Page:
Of course, it is not always convenient to turn to third parties (even if they are your friends) every time you need someone's public key. Therefore, when forming your own "web of trust" it might be expedient to have your public key signed by several users at once: their signatures can come in handy for some new subscriber to verify your key. For example, if five friends of mine have signed my key at once, I stand a fair chance that when I have to email my key to a sixth friend (if I cannot provide him with my key in person), this sixth friend will have the authentic public key of at least one of the five friends at his disposal.
If we delve into this system, which has already been said to underlie the OpenPGP standard PGP (Pretty Good Privacy) cryptographic software is based on, we need to distinguish between the trust in people and trust in keys. This seems to be obvious - how can we confuse a person and a key? However, we should keep in mind that when signing someone's key, we certify that this key is truly his but not that this guy is trustworthy. Similarly, the passport does not prove that its holder is a very moral person.
At the same time, this will be relevant if you are going to deploy quite an extensive "web of trust" involving a lot of people. Take it easy when you are going to interchange data in private, among your friends.
For example, you can protect your email communication in The Bat! email client using the PGP software. You can do this using SHIPKA PCDST as well. At the same time, this will improve the data interchange security level because key data are neither stored nor processed where intruders could get access to it. At first you will need to set up PGP for working with SHIPKA (this can be accomplished due to the fact that PKCS#11 library is built in the SHIPKA software, and PGP can be run using the library). Then you need to generate the keys and set up The BAT! for working with PGP. All of these procedures are easy to follow and are detailed in the SHIPKA PCDST User Manual. However, we must admit that setting PGP takes quite a lot of steps (though simple ones). That is why mainly advanced users apply this software.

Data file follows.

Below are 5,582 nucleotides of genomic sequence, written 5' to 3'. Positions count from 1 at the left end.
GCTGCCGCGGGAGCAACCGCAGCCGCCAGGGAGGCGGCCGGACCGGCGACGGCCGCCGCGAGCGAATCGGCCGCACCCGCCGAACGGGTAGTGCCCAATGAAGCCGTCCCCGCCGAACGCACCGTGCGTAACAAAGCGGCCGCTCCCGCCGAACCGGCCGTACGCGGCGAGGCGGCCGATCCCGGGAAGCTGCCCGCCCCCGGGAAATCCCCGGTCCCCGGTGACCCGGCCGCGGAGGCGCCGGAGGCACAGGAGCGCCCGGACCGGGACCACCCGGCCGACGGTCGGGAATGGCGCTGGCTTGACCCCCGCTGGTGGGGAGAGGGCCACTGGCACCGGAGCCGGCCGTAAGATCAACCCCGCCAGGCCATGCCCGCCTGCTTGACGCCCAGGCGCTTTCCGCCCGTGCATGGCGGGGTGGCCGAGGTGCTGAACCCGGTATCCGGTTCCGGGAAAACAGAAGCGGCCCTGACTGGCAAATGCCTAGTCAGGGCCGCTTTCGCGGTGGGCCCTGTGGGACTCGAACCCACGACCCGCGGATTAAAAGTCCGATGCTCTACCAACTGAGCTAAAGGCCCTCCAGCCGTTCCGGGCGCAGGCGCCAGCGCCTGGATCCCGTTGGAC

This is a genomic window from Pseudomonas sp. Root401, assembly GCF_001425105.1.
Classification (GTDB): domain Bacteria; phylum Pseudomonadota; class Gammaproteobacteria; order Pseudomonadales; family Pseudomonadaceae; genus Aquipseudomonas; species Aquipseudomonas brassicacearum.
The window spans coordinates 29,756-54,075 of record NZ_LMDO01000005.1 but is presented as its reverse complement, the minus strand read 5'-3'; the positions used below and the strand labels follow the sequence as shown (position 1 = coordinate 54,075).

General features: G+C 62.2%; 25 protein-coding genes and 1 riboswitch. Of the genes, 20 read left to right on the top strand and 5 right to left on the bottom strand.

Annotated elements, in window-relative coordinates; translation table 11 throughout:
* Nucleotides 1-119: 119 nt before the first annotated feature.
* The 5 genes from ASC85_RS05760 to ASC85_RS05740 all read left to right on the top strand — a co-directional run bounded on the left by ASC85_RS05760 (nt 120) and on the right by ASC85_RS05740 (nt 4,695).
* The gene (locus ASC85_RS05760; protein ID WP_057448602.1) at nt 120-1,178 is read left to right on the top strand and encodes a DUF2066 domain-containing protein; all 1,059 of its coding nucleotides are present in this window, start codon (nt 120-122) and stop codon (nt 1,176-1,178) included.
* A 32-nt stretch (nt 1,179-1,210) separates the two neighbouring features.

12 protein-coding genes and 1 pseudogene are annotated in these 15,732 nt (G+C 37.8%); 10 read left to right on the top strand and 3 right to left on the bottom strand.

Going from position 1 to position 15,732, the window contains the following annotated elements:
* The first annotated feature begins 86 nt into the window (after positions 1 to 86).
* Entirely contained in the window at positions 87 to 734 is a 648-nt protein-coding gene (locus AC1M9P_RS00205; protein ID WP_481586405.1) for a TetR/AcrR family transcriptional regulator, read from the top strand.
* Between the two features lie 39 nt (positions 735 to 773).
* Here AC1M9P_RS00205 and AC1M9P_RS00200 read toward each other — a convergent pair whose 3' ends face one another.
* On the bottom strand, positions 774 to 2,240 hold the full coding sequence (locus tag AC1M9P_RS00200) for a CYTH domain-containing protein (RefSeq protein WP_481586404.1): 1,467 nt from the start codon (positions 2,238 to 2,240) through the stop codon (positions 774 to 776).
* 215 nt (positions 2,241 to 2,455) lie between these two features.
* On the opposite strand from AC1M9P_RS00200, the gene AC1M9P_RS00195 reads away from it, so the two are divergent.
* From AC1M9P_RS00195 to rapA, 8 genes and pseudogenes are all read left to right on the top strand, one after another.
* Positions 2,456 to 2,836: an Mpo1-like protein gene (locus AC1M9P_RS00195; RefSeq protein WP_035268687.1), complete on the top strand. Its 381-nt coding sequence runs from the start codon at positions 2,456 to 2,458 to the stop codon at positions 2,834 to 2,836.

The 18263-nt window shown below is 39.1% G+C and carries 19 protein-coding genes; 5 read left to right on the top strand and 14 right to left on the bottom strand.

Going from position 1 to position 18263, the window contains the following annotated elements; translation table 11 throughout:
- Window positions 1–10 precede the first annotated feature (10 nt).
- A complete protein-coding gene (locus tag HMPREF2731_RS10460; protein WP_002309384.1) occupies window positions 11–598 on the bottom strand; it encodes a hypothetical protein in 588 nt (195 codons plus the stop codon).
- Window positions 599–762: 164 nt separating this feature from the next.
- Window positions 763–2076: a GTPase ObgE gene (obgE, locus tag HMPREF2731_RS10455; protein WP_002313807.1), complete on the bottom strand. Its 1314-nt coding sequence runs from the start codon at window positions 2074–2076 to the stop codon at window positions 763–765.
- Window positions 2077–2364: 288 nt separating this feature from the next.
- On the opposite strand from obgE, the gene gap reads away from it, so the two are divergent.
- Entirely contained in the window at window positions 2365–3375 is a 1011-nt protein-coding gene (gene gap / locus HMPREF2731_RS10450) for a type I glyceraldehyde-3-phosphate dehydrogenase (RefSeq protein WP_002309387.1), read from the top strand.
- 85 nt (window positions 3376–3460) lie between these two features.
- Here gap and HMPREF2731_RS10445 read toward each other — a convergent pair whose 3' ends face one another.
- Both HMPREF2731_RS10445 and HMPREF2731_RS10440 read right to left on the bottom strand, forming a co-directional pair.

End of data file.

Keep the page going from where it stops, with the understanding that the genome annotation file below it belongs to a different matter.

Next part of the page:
At the same time, the concept of "web of trust" seems to be very appropriate to be used in private life but not only by gurus. Therefore, a landmark solution seems to be of current interest for users -a program running under SHIPKA according to the PGP logic but without any long-term settings or need to possess any special skills. This program is known as Privacy (ссылка!). It does not make a part of standard SHIPKA PCDST software: it is a stand-alone product. By using this application, you can manage keys, encrypt files and folders, create protected virtual disks and secure email or ICQ communication by means of electronic signatures or encryption. At the same time, you will not need to set up your email or ICQ clients in any way. It takes a minimum for the users to organize secure data interchange. In fact, this minimum adds up to the installation of the Privacy program by all users taking part in the interchange, and using it is a very simple thing due to its well-thought-out interface.
The public key infrastructure is developed just to enable everyone to use it. This makes sense for any infrastructure. This means there must be tools enabling the usage of such infrastructures not only by individual experts or in individual corporate systems. You must agree this would be totally absurd if employees were handed umbrellas in the company's gatehouse only having to use only very intricate devices to protect themselves against the rain outside of its territory. It is unlikely that the people would agree to get wet. You do not have to get wet. Developers are capable of offering easy to use solutions for cryptographic protection of private data.